Tuesday, July 13, 2010

"The conservative equivalent of the Che Guevara T-shirt"

Traditional conservatives and Republicans,  just coming to grips with what's hit them in the form of the Tea Party, are trying on various analogies to Democrats' past relations with the old-guard communist left and the new left of the sixties.

Thus David Frum, guest-blogging this week on the Dish, tells of a FrumForum blogger  who was savaged and sabotaged on the NewsRealBlog and cites an attempt by the FrumForum's pseudonymous "Eugene Debs" to explain this vicious internecine warfare:

You’re like some mainstream liberal, circa 1969, having dialogues with the Bill Ayers of that day–in which Ayers is telling you that if you don’t agree with him that “we” should all “off the pigs”, and lead an armed revolution, then it is you who is betraying the “true” left.  Except for one thing–Ayers, Dohrn, etc. were kids then, in their early 20s.  But, in this case, you have mature, middle aged people as the heart of the crazy movement–it’s kids like Alex Knepper who are your only hope.  This is both good and bad–good in that youth has time on its side, bad in that the middle aged Tea Party/love Palin/call-Obama-a-socialist-Nazi lunatics are already in positions of influence throughout the media and, to some extent, political office, too (the Pauls come to mind). ... I don’t know how you create a sane movement, but I guess it happens one day at a time.
And the Washington Post's Michael Gerson , grappling with cracked Teapot Sharron Angle's invocation of "Second Amendment remedies" to deal with the "tyrannical government" of Barack Obama, warns:

But mainstream conservatives have been strangely disoriented by Tea Party excess, unable to distinguish the injudicious from the outrageous. Some rose to Angle's defense or attacked her critics. Just to be clear: A Republican Senate candidate has identified the United States Congress with tyranny and contemplated the recourse to political violence. This is disqualifying for public office. It lacks, of course, the seriousness of genuine sedition. It is the conservative equivalent of the Che Guevara T-shirt -- a fashion, a gesture, a toying with ideas the wearer only dimly comprehends. The rhetoric of "Second Amendment remedies" is a light-weight Lexington, a cut-rate Concord. It is so far from the moral weightiness of the Founders that it mocks their memory.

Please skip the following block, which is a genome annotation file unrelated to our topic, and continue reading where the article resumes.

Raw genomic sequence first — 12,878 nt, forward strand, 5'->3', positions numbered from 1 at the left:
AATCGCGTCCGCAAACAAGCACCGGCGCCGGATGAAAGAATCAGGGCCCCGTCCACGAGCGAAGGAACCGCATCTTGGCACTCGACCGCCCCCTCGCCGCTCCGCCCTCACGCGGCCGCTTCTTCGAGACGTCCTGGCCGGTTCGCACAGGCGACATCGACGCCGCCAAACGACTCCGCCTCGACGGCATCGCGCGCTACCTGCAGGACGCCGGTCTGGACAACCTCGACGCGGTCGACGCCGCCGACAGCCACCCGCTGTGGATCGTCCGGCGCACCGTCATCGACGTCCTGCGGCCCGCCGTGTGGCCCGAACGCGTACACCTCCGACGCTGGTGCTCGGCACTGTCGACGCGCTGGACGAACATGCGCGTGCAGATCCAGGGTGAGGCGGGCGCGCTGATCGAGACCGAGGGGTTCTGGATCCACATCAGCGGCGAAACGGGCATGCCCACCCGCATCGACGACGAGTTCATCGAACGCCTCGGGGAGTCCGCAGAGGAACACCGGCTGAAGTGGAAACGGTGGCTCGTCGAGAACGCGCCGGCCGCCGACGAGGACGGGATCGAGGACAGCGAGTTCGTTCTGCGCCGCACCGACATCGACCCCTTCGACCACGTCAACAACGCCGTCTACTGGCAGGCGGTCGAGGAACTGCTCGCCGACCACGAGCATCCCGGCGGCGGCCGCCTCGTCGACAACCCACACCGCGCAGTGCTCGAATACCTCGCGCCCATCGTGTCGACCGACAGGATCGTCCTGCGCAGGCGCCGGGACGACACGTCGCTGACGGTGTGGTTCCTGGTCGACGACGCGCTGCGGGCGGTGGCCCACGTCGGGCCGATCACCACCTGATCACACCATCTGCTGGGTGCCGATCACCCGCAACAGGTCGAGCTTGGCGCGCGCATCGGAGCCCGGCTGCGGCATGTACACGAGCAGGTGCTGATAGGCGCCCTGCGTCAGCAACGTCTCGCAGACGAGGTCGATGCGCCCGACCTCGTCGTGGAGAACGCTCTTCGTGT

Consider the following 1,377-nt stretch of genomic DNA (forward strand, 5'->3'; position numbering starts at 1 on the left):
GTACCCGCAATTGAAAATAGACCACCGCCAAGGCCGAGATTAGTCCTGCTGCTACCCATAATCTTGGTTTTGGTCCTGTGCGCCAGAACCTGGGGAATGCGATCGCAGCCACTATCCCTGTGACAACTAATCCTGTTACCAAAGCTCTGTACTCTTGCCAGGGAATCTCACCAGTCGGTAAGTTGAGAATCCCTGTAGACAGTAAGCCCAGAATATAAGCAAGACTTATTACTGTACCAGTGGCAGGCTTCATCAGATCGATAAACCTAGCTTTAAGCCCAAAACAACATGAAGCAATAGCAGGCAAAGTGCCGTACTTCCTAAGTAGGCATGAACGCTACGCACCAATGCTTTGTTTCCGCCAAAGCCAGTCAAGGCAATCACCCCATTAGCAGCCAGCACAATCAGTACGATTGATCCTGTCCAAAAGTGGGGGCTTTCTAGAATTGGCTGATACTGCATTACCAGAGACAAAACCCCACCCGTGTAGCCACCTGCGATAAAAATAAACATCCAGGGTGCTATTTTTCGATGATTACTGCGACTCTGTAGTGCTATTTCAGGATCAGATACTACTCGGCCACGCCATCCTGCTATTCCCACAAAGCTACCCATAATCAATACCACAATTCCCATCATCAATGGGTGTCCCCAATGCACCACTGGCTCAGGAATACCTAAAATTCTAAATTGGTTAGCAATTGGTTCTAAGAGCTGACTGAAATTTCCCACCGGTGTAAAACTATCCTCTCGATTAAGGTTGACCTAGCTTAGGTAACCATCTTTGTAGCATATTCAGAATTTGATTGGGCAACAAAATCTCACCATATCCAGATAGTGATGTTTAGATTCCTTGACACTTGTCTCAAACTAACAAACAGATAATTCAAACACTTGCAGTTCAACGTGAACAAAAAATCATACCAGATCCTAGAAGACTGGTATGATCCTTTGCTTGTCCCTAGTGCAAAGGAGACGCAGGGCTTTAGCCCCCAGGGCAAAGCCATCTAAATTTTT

"The conservative equivalent of the Che Guevara T-shirt" -- that nicely captures the faux rage of these office-seeking and office-holding mountebanks who take their cues from Rush Limbaugh and Glenn Beck. 

While a radical right (faux or no) that's more than fringe may be worrisome, Peter Beinert argues that a mainstream party needs to be pushed from a far-out fringe:

No one believes that today. There are vibrant progressive organizations, from Moveon.org to SEIU, but they are part of the Democratic Party; there is no powerful grassroots movement that stands outside the two-party system calling for revolutionary change. No one believes, as many did in the mid-1930s and mid-1960s, that if presidential reform fails, blood will spill in the streets. From Theodore Roosevelt to Franklin Roosevelt to Lyndon Johnson, American progressivism has historically occupied what Arthur Schlesinger famously called “the vital center,” a bulwark against the anti-democratic ideologies of both left and right. Except that today, powerful left-wing ideologies barely exist, and so large numbers of Americans can genuinely believe that Barack Obama is a socialist, if not a totalitarian. Luckily for them, and unluckily for progressives who want dramatic change, America no longer features the real thing.
Obama's whole two-year campaign was a bid to move the center to the left.  With unemployment stuck in the high single digits for the foreseeable future, it's going to take a very long game indeed for that bid to succeed.

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